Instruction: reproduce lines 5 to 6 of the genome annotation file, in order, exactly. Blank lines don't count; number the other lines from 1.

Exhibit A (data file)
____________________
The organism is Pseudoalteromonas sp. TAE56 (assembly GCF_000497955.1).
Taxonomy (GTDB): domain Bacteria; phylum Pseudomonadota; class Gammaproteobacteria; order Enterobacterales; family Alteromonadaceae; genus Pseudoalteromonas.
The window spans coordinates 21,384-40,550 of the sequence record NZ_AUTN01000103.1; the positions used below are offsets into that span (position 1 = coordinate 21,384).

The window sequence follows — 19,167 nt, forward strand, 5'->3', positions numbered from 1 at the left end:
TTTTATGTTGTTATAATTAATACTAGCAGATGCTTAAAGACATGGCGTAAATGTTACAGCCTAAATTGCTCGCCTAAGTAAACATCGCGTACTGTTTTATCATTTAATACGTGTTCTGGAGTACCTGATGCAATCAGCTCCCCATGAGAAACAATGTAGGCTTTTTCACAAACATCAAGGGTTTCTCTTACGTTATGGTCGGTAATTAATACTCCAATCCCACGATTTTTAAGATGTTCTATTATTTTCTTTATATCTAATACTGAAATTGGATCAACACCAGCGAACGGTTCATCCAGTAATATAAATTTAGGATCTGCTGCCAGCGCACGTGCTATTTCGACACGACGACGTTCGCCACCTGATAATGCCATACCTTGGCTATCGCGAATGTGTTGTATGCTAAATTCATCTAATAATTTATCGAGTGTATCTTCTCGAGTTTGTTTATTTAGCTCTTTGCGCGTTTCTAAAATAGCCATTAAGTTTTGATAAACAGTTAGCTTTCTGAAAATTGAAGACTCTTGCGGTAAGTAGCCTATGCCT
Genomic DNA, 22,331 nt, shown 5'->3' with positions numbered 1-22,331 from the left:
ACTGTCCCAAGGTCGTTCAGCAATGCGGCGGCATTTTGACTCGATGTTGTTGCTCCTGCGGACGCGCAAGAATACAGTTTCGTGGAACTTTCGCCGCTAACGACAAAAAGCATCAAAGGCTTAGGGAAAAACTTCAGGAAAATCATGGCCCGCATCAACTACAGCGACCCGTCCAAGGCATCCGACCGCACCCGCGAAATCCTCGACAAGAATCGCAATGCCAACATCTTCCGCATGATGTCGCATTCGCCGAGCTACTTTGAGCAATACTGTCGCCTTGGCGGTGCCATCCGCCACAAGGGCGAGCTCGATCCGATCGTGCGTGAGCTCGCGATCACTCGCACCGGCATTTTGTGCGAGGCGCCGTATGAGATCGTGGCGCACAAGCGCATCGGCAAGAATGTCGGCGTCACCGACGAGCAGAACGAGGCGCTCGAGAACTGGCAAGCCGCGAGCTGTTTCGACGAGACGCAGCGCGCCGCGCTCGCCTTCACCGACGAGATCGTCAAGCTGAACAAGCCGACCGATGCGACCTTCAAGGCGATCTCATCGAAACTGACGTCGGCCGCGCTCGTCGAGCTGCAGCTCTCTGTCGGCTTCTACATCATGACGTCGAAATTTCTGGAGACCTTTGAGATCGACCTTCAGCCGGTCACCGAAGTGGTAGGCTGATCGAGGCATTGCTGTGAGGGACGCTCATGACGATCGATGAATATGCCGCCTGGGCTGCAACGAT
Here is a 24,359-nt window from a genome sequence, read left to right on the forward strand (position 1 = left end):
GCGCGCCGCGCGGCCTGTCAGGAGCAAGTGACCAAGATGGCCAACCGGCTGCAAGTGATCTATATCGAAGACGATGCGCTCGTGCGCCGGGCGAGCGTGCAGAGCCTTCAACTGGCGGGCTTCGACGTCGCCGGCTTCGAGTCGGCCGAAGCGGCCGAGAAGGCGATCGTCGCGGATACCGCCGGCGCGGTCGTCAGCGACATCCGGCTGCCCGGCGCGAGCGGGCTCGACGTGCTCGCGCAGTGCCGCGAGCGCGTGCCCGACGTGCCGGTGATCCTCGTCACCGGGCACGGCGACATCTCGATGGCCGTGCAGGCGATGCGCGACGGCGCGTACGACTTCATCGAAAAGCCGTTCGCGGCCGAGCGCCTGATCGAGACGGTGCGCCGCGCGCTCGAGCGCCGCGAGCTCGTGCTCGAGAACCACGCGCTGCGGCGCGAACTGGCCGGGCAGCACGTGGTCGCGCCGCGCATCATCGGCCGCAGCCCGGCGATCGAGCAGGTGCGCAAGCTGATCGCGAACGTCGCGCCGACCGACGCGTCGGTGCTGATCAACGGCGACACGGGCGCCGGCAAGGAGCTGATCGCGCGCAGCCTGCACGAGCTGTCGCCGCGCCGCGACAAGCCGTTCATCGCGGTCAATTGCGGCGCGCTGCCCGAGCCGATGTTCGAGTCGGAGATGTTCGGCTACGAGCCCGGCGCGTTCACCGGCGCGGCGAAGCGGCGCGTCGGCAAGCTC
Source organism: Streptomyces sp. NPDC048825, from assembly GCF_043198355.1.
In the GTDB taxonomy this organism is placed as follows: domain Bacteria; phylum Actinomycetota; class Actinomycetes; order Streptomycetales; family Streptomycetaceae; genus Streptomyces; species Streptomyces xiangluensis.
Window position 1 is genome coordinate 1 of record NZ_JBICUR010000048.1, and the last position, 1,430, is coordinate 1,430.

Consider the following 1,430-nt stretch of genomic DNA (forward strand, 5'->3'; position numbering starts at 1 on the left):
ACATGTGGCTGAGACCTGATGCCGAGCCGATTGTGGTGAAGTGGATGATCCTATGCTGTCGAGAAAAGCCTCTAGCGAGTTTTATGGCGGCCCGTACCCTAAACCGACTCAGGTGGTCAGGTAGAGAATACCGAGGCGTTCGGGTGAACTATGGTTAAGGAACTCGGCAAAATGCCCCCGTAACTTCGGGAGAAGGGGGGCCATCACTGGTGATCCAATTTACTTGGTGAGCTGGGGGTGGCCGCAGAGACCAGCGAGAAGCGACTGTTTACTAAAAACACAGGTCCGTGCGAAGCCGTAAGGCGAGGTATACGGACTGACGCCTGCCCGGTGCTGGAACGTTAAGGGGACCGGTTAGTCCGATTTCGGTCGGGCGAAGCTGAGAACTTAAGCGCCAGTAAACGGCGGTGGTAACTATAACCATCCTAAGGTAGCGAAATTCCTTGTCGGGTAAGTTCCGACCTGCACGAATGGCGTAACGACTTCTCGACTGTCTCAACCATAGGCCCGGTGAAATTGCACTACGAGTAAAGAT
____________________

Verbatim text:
TTTTATGTTGTTATAATTAATACTAGCAGATGCTTAAAGACATGGCGTAAATGTTACAGCCTAAATTGCTCGCCTAAGTAAACATCGCGTACTGTTTTATCATTTAATACGTGTTCTGGAGTACCTGATGCAATCAGCTCCCCATGAGAAACAATGTAGGCTTTTTCACAAACATCAAGGGTTTCTCTTACGTTATGGTCGGTAATTAATACTCCAATCCCACGATTTTTAAGATGTTCTATTATTTTCTTTATATCTAATACTGAAATTGGATCAACACCAGCGAACGGTTCATCCAGTAATATAAATTTAGGATCTGCTGCCAGCGCACGTGCTATTTCGACACGACGACGTTCGCCACCTGATAATGCCATACCTTGGCTATCGCGAATGTGTTGTATGCTAAATTCATCTAATAATTTATCGAGTGTATCTTCTCGAGTTTGTTTATTTAGCTCTTTGCGCGTTTCTAAAATAGCCATTAAGTTTTGATAAACAGTTAGCTTTCTGAAAATTGAAGACTCTTGCGGTAAGTAGCCTATGCCT
Genomic DNA, 22,331 nt, shown 5'->3' with positions numbered 1-22,331 from the left: